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More world government

This just in from Scientific American: an opinion piece about the kind of superstate that the environmental movement would like us to have in response to AGW:

To be effective, a new set of institutions would have to be imbued with heavy-handed, transnational enforcement powers. There would have to be consideration of some way of embracing head-in-the-cloud answers to social problems that are usually dismissed by policymakers as academic naivete. In principle, species-wide alteration in basic human behaviors would be a sine qua non, but that kind of pronouncement also profoundly strains credibility in the chaos of the political sphere. Some of the things that would need to be contemplated: How do we overcome our hard-wired tendency to “discount” the future: valuing what we have today more than what we might receive tomorrow? Would any institution be capable of instilling a permanent crisis mentality lasting decades, if not centuries? How do we create new institutions with enforcement powers way beyond the current mandate of the U.N.? Could we ensure against a malevolent dictator who might abuse the power of such organizations?

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  • Response
    Bishop Hill and WUWT are both making much of this: To be effective, a new set of institutions would have to be imbued with heavy-handed, transnational enforcement powers. If CAGW-inspired regulation is to make any sense, it must be universal. There must be a World Government. There are those of us ...

Reader Comments (49)

Who is Emperor Palpatine? Kofi Annan?

Mar 18, 2012 at 7:50 PM | Unregistered CommenterPaul

All power corrupts, and absolute power corrupts absolutely. We don't need to do this experiment again, thank you very much.

Mar 18, 2012 at 7:53 PM | Unregistered Commenterjorgekafkazar

Crap like this does more damage to their cause than the Heartland Institute could ever dream of.

Mar 18, 2012 at 8:07 PM | Unregistered CommenterMenth

"a new set of institutions would HAVE to be imbued with heavy-handed, transnational enforcement powers"

Of course they would. What would a world gov't be without them? It's only sensible.


Mar 18, 2012 at 8:11 PM | Unregistered CommenterBad Andrew

I guess that they then want to introduce a new form of democracy, the post modern type of democracy. A democracy which is not based on votes by the electorate but by votes from eco-NGO’s, academic experts and from big business, you know from those who know what the people really want. All in the name of saving the climate.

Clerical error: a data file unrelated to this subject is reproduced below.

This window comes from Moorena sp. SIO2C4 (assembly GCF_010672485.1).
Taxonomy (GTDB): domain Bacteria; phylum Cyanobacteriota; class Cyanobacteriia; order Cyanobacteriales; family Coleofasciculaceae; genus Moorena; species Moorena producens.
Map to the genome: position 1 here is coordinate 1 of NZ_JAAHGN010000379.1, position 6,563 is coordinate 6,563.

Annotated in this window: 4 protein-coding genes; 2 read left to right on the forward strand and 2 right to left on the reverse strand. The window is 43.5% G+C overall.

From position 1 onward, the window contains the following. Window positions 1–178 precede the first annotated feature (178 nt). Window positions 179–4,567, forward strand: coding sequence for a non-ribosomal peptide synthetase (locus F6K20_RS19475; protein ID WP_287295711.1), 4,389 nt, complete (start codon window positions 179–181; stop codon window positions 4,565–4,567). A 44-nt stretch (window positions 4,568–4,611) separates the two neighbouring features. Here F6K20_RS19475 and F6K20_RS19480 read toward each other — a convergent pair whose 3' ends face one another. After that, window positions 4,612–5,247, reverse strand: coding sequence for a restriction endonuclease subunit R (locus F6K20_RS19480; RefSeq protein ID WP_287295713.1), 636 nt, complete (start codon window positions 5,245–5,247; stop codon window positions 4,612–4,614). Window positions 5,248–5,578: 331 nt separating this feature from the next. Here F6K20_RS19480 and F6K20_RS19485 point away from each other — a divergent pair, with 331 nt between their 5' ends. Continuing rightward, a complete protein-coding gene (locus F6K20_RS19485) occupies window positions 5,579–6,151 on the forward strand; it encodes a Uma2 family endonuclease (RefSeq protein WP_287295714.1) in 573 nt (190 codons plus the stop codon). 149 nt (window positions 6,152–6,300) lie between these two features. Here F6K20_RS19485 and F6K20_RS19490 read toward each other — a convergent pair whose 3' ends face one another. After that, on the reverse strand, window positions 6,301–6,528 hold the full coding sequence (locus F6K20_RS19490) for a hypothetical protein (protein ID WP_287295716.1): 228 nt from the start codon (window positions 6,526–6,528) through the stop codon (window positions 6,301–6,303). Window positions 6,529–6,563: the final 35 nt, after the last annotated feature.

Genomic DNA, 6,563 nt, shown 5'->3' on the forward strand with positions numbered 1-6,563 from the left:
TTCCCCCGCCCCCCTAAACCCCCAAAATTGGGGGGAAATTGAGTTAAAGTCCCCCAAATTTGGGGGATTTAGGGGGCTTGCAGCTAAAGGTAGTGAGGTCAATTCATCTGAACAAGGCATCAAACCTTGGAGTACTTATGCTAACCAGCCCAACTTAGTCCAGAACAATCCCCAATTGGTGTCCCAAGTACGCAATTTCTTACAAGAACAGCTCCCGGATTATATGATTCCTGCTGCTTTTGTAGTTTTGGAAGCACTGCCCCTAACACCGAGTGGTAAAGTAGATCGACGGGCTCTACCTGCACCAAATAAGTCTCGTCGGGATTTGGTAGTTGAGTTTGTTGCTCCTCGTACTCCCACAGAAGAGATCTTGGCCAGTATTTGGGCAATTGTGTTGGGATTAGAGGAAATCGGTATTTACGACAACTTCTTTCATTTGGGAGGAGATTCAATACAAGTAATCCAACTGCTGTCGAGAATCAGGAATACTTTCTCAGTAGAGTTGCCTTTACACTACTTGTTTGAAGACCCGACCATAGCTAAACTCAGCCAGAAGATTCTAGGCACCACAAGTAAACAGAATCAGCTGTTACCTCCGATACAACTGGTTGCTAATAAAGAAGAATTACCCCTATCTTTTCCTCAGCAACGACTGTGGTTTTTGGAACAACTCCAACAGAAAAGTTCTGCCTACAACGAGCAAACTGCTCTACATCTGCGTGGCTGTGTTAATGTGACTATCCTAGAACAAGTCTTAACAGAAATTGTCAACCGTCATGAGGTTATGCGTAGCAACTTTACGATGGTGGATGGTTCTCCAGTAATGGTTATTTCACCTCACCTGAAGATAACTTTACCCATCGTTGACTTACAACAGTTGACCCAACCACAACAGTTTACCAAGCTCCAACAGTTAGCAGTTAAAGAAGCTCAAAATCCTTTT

Mar 18, 2012 at 8:17 PM | Unregistered CommenterPer Strandberg

Would any institution be capable of instilling a permanent crisis mentality lasting decades, if not centuries?

We used to have so many experts in this field, but in recent years they have, thankfully, become thin on the ground unless you venture to close to Pyongyang.

Mar 18, 2012 at 8:25 PM | Unregistered CommenterAlan Peakall

Take a look at

Mar 18, 2012 at 8:33 PM | Registered CommenterJonathan Jones

"Could we ensure against a malevolent dictator who might abuse the power of such organizations?"

What would be the point of such an organisation except to (ab)use the power?! I would accuse the writer of naivety, except I doubt anyone could be that naive.

Mar 18, 2012 at 8:38 PM | Unregistered CommenterAKM

I think the article is a reasonable assessment of the truly insurmountable problems with the social engineering approach to climate change. It just ain't realistic, and I'm glad to see someone in the scienctific community recognizing that. The human race has survived and thrived through a million years of climate change - flood, drought, rising and falling temperatures and sea levels, advancing and retreating glaciers - through our talent for adaptation. What has worked so far, is most likely to continue to work.

Mar 18, 2012 at 8:39 PM | Unregistered CommenterJack Maloney

“... the whole aim of practical politics is to keep the populace alarmed (and hence clamorous to be led to safety) by an endless series of hobgoblins, most of them imaginary.”
H.L. Mencken

Mar 18, 2012 at 8:58 PM | Unregistered CommenterSuramantine

I believe this is what's known as giving them enough rope to hang themselves.

Mar 18, 2012 at 9:02 PM | Unregistered CommenterJEM

The worrying thing about the Scientific American article is that it appears to be genuine and written in good faith. Stix isn't saying "Hey guys, look at these huge socio-psychological problems, they're insurmountable, it'll never work", but rather "We've got to concentrate on them, the other stuff is trivial". And SA is read (or at least admired) and believed by people in positions of power, which is the really worrying thing -- the people who spend our money, that is. They won't look at the comments below the article, which are mainly pointing out how ridiculous it is -- they will take it at face value and start earmarking money for new projects. And so the gravy train will roll on, at the expense of the rest of us.

Mar 18, 2012 at 9:04 PM | Unregistered Commenterxmfclick

I'd like to give Per Strandberg the credit for the name of modern and future governments; post modern democracy.